Mystery, Cakes and Poets
The Friends of Gloucestershire Archives continue to celebrate their 25th Anniversary year, and they’re doing so in style!
Where are we?
In July members set off on their annual mystery tour, ably organised and led by Dr John Chandler. This year we visited the Vale of Pewsey to witness the interplay between landscape and history. Then, having called in at two medieval churches, we arrived in Devizes where, after lunch, we walked around the town examining its narrow medieval streets and seeing how its once vast castle shaped the way the town developed. On one of the hottest days of the year we were also glad to walk alongside the quiet cool waters of the Kennet and Avon Canal – another influence on the development of the town.
Queen Elizabeth was here before us
In August members paid a private visit to Whittington Court, a splendid Tudor house near Cheltenham. Elizabeth I stayed there in 1592 and apparently enjoyed her visit – and so did we. After a talk about the house’s history and a chance to examine some of its archives, including a letter from John Wesley and a deed from the 1400s, we were allowed to wander about the house exploring its treasures before enjoying a lovely tea of homemade cakes in the dining hall or on the sun-drenched terrace. It was a joy and privilege to experience such a magnificent house which is rarely open to the public and to see some of its historically important archives.
Open All Hours
Open all hours – that’s how it felt at the start of September when the Friends supervised the refreshments for the Archives’ Open Day. Over 400 visitors passed through the doors and it felt as if they all headed for the cakes, tea and ice cream, including the Mayor of Gloucester, whose picture we thought we’d better not publish as she was enjoying a mouthful of cake at the time! We were immensely grateful to Archive staff who baked 20 cakes and a selection of biscuits for the occasion and who helped prepare everything beforehand. We took over £600 in donations, a welcome boost to the Friends’ resources.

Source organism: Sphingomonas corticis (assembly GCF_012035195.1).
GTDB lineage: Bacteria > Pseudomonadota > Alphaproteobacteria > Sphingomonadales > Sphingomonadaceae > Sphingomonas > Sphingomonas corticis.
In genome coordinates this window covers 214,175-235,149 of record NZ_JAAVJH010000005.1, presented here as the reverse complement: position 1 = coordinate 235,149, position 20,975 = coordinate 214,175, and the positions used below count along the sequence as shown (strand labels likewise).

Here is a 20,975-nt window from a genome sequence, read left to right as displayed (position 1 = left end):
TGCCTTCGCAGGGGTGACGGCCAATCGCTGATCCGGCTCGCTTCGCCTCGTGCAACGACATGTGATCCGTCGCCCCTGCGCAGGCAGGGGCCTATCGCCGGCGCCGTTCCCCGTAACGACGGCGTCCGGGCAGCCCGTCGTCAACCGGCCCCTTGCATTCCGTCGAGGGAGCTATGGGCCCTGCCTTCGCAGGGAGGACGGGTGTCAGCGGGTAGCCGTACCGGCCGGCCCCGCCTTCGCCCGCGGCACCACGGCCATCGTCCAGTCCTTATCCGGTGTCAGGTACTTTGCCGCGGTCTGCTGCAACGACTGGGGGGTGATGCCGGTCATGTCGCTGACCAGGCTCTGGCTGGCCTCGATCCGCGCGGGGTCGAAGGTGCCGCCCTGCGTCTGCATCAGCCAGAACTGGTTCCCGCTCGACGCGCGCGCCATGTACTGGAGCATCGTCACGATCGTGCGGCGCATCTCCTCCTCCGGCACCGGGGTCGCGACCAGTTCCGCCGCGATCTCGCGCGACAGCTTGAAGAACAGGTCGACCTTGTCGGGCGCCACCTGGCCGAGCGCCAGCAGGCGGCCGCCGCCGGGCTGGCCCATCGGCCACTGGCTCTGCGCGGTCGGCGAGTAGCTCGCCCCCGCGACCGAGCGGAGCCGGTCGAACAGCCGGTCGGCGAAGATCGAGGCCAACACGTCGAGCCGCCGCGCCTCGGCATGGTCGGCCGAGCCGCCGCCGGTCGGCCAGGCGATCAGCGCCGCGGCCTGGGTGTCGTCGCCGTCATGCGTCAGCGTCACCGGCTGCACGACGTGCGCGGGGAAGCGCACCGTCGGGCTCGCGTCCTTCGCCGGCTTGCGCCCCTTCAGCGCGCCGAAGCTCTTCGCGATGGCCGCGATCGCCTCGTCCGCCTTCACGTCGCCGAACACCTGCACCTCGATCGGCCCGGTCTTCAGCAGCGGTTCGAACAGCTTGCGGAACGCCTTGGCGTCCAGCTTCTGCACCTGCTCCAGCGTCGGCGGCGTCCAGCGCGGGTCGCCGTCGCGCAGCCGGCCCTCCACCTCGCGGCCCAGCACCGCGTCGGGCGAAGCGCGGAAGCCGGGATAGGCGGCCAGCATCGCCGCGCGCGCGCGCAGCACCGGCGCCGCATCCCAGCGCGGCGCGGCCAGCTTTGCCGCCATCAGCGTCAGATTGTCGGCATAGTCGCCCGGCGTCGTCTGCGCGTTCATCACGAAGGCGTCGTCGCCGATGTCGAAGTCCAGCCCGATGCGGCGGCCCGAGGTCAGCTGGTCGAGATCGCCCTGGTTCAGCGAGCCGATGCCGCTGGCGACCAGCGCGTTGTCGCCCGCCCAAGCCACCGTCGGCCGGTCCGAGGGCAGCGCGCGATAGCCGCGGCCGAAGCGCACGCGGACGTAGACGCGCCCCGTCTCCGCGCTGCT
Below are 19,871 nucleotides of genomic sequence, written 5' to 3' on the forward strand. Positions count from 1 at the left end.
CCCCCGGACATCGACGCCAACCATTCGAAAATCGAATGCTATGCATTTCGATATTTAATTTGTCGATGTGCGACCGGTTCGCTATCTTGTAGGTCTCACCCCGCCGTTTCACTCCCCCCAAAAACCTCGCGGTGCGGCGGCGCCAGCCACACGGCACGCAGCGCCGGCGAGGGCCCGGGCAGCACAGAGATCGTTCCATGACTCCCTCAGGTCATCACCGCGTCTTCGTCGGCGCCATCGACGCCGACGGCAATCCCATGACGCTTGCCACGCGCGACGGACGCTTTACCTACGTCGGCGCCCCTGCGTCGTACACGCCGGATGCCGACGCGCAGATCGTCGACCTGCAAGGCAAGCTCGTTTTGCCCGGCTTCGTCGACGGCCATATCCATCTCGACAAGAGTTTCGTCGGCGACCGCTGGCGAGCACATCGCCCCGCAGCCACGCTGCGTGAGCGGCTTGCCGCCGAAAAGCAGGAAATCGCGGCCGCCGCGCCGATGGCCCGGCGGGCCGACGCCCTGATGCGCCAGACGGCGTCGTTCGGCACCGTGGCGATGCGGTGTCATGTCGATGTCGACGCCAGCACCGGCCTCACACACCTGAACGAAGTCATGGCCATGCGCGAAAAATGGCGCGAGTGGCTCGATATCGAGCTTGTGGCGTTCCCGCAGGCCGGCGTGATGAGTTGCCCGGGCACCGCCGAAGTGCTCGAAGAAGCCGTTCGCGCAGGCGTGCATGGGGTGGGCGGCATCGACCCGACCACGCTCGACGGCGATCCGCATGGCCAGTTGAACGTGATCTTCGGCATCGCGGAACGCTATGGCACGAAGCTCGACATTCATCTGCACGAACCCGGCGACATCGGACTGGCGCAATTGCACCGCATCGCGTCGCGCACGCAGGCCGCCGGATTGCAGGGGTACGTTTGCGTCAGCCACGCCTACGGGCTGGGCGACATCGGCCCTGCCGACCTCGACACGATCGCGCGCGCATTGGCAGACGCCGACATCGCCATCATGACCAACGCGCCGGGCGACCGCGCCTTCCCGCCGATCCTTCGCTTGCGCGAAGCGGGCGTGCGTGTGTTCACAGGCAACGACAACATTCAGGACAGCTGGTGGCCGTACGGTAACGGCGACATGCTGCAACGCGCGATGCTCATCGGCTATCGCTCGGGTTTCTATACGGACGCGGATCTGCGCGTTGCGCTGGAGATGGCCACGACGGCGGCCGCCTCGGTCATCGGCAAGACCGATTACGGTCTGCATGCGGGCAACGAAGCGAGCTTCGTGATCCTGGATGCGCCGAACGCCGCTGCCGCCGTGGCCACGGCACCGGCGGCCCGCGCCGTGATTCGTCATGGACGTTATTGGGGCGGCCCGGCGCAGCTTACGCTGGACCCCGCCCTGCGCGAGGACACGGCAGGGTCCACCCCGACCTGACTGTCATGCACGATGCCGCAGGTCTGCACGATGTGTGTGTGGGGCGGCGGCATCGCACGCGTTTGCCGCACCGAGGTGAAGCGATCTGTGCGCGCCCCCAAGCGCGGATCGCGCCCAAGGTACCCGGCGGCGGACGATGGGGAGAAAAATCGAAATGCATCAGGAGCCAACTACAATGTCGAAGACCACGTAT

One of the main reasons for the Friends’ existence is so they can give financial help to the Archives. A collection of papers came up for auction in June. They related to the ‘Dymock Poets’, a group which included Rupert Brooke and Edward Thomas, and they were probably part of a collection of which the Archives already had part. The auction estimate for the whole collection was a staggering £120,000 but the Archives managed to secure the items that were of greatest interest with the help of a £500 donation from the Friends.
For more information about the Friends visit www.foga.org.uk/